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Chelsea BA Fine Art Graduates On a Roll at End of the Road Festival 2013

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Published date 17 September 2013

Mimi and Dominique

Chelsea BA Fine Art 2013 Graduates Mimi Winsor and Dominique Russell recently created a giant marble run interactive sculpture at End of the Road Festival 2013.

In 2012 they built an installation at the festival which was titled ‘Yankee Messiah; It’s the House of John Frum’. The installation was in a clearing in the woods within which they constructed a replica aeroplane made from light wood, bamboo, straw, string and palm leaves. Spanning in a circle around this plane colourful tribal masks peaked out from within the bushes.

This year like the previous one they wrote to ‘End of the Road’ and pitched the idea to make a giant marble run (classic children’s toy) and after the success of last year’s installation were invited back. The marble run was situated in the woods at the festival which takes place in the vibrant Larmer Tree Gardens, North Dorset in late August. The scale of the run was influenced by the height of the trees which are about 10+m high and the run was around 30m-40m long meandering throughout the trees from high up to ground level.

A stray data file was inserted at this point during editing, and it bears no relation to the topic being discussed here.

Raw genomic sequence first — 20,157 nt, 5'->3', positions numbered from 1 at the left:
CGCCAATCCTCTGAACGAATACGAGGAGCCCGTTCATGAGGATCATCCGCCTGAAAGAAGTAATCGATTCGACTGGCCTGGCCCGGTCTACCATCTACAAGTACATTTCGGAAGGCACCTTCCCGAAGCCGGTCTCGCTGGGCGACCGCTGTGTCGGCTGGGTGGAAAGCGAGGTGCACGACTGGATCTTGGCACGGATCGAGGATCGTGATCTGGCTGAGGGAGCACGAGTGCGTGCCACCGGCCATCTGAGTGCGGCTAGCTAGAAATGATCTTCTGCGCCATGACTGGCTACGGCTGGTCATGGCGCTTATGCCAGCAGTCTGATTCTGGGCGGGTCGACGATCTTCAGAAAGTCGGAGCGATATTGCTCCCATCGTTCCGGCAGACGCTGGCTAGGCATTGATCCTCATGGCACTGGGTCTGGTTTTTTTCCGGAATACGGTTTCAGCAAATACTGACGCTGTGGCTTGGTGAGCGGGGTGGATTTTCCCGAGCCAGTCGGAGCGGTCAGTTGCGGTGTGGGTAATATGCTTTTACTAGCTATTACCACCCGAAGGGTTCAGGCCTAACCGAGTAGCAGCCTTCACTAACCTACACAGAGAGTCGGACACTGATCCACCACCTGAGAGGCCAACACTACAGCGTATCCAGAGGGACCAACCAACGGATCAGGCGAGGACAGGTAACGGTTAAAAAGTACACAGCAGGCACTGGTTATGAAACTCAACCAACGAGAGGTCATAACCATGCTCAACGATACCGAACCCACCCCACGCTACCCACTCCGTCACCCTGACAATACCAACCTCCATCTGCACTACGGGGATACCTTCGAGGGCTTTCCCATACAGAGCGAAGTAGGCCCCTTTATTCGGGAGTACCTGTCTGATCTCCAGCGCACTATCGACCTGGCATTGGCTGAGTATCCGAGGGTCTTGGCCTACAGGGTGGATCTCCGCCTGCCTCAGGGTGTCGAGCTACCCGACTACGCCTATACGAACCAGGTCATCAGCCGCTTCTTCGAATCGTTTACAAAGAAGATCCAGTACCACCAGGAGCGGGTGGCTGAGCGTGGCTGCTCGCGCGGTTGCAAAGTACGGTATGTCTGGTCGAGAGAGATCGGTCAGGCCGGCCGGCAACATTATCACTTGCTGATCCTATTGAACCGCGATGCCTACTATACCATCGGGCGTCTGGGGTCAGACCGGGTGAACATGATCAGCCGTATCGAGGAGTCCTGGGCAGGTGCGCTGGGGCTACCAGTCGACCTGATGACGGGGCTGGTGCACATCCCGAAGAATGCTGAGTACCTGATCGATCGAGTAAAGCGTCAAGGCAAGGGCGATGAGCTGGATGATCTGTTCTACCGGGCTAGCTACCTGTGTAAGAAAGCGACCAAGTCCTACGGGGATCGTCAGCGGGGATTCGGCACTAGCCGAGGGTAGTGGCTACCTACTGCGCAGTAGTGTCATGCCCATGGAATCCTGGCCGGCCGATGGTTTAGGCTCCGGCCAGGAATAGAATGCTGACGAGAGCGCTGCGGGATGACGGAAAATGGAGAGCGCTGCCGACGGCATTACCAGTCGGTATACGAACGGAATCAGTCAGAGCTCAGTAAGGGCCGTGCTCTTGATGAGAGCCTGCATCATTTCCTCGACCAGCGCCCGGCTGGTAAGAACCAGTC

They collected old household guttering, chimney liners, funnels and various tubes to construct the body of the run from an eclectic mix of colourful plastic and metal tubes. The installation was set up so that people exploring the art in the woods at the festival were able to activate the marble run themselves. There was a giant funnel up in the trees for people to throw balls into from the ground.

Once the ball was caught by the funnel it began its journey down the run. Starting up high at the tree tops it meandered down looping throughout the trees. There were various drop off points and shoots that the ball could come out of depending on the course it took back to ground level.

Dominique and Mimi came up with the idea having both played with marble runs as children. They wanted to bring something exciting, colourful and interactive to the festival this year. Enlarging this iconic childhood toy was fun and humorous, as well as being recognisable and accessible to both adults and kids.